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I live in a city (Australia) where I think apartment prices are going to fall. I think they've already fallen a little bit but there are so many more units coming online in the next year or so. Already the rental prices are falling over the board.

I've just bought a house though. We felt when we were buying there was a bit of demand - house prices have stayed level and any reasonably priced house would be sold within a month or so.

My question is if apartment prices do plummet, what generally happens to house prices in the same area?

On the one hand, a place to live is a place to live so more places to live should mean that existing places to live should be cheaper.

On the other hand, the people that live and buy apartments are slightly different to those that live in and buy houses.

Apartments are commonly bought for investment purposes and rented out to people who just want somewhere convenient to live temporarily. Houses are generally bought by people that want to live in it and for the desire of living in their own home.

For the most part, it's almost like they're two seperate markets. So should I be worried? What are the correlation between apartment and house prices?

  • Are you asking about apartment sale prices, or apartment rental prices? I suspect the answer is "it depends on the local market, and on which segment of the market you're focusing on." For example: during the Great Recession, high-end properties in Boston did not move with the rest of the housing market; they stayed high, probably because anyone who could afford them was making different economic decisions across the board. – keshlam Sep 15 '14 at 4:22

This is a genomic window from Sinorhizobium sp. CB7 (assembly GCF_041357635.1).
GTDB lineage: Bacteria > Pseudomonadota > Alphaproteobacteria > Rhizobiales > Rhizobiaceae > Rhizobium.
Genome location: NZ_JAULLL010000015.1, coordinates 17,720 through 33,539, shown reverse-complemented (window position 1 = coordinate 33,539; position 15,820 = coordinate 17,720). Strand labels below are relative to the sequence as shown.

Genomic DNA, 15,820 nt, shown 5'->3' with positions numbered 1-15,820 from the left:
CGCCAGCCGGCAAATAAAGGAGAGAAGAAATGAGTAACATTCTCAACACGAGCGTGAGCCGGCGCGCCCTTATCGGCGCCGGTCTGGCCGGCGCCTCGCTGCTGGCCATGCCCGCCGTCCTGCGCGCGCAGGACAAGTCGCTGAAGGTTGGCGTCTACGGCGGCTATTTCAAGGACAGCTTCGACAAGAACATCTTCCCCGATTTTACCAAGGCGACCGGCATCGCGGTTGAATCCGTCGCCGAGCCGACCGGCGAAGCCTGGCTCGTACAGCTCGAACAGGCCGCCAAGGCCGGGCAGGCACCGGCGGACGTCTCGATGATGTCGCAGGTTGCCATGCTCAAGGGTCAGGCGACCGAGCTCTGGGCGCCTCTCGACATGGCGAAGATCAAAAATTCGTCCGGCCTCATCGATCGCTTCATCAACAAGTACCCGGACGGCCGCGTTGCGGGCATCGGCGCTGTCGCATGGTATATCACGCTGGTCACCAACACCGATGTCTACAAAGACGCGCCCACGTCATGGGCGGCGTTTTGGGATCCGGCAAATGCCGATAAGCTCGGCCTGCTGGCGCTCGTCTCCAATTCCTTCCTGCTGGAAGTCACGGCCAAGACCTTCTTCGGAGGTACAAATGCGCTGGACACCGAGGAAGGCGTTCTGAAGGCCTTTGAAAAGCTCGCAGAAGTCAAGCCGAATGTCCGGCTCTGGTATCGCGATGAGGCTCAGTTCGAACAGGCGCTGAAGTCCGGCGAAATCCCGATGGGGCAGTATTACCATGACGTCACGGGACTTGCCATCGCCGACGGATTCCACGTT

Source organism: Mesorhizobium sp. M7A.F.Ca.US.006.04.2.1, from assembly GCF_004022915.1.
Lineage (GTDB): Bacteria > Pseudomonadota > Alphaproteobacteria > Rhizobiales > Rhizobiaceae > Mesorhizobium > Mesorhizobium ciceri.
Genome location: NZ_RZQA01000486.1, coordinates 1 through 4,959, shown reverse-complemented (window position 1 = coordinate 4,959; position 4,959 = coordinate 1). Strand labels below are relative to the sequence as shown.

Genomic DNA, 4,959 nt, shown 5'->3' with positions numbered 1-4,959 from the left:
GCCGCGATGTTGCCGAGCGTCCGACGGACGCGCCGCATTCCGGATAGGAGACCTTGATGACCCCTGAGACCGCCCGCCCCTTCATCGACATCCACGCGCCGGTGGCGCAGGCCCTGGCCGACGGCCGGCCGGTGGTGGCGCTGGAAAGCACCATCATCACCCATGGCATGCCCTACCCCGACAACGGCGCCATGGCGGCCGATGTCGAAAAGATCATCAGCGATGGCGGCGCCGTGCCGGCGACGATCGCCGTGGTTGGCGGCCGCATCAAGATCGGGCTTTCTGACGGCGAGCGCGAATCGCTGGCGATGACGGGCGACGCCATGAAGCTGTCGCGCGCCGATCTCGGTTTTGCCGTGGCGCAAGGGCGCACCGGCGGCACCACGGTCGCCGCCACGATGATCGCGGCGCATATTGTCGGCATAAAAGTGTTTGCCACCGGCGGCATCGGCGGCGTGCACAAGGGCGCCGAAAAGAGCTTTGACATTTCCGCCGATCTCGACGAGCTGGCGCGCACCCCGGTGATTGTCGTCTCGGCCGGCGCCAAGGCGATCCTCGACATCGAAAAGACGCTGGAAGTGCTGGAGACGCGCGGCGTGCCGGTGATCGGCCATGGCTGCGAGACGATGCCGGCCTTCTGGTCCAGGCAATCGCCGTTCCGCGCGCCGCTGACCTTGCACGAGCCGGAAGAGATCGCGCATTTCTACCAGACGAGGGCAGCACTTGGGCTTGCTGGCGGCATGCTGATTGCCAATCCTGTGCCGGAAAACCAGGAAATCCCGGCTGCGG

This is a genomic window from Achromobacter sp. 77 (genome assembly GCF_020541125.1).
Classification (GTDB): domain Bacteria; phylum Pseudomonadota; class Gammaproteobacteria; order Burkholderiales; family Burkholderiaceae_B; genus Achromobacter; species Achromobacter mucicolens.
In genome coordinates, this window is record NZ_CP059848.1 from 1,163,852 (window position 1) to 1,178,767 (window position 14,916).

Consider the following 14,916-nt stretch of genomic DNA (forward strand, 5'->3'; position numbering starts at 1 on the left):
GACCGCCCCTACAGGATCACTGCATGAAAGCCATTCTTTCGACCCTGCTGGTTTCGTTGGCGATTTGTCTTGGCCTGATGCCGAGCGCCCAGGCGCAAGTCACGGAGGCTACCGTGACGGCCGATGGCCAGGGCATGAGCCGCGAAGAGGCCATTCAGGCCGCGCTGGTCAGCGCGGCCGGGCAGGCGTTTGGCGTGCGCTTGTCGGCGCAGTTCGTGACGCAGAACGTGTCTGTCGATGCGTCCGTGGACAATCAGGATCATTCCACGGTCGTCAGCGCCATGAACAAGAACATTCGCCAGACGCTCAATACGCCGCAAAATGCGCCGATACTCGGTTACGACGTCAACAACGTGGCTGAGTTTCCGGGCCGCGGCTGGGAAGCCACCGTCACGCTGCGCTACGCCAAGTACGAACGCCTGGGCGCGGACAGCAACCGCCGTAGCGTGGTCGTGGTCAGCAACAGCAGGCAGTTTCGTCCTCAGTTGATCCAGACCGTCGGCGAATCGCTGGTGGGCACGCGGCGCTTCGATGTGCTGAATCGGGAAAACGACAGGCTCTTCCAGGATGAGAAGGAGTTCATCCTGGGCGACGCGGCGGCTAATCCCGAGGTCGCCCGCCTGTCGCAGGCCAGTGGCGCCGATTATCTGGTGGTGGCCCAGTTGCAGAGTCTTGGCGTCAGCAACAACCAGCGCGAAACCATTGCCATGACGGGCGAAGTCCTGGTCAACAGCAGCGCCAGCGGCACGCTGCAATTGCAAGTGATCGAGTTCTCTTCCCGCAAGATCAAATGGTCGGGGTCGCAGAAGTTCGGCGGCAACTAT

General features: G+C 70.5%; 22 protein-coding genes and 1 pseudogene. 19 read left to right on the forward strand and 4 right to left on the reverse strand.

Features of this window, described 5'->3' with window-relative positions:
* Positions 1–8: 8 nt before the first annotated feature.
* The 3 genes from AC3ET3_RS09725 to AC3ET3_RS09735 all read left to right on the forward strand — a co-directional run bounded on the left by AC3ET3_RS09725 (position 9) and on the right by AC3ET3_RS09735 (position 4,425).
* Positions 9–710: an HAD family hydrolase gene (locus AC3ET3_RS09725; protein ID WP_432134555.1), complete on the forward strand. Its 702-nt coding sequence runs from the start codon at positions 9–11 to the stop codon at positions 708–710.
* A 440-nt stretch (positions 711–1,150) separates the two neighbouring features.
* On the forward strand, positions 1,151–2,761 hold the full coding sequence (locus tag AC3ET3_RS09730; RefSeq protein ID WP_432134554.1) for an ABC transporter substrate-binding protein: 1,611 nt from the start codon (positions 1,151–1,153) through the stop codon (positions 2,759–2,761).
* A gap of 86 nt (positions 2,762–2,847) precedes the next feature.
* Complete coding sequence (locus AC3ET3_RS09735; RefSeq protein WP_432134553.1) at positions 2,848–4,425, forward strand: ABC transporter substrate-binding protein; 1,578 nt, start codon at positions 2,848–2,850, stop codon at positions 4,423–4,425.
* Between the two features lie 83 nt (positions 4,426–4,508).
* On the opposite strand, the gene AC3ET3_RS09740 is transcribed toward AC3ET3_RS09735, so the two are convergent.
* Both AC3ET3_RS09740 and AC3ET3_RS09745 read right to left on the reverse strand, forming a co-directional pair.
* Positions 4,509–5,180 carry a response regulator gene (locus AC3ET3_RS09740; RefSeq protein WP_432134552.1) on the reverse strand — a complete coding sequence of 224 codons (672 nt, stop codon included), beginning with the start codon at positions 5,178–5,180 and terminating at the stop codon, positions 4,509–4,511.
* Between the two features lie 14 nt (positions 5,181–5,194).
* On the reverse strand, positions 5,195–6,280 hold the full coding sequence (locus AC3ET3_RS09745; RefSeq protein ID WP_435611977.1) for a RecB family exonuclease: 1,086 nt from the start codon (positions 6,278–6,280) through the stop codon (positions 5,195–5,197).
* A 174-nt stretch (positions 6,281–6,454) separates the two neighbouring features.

• @keshlam : I'm asking about house sale prices VS apartment sale prices. But your Boston is exactly the type of thing I'm looking for - evidence explain why (or when?) they would or would not be correlated. – Janey Sep 15 '14 at 5:00
  • @Janey - what city are you in? I am in Sydney and both house and unit prices are still rising. I am also an investor and I prefer house to units. I also know many younger singles and couples and also many older couples that prefer to buy and live in a unit rather than a house. There are also many families that prefer to rent in houses rather than in units. That is why I usually aim for 3 bedroom houses to invest in. – Victor Sep 15 '14 at 7:17
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Generally all types of residential housing would be considered substitute goods to each other (http://en.wikipedia.org/wiki/Substitute_good). Basically you are correct that a place to live is a place to live in that these markets will tend to follow each other. A portion of the market for detached houses will be taken by the bargain prices of apartments, leaving the market for houses with less demand.

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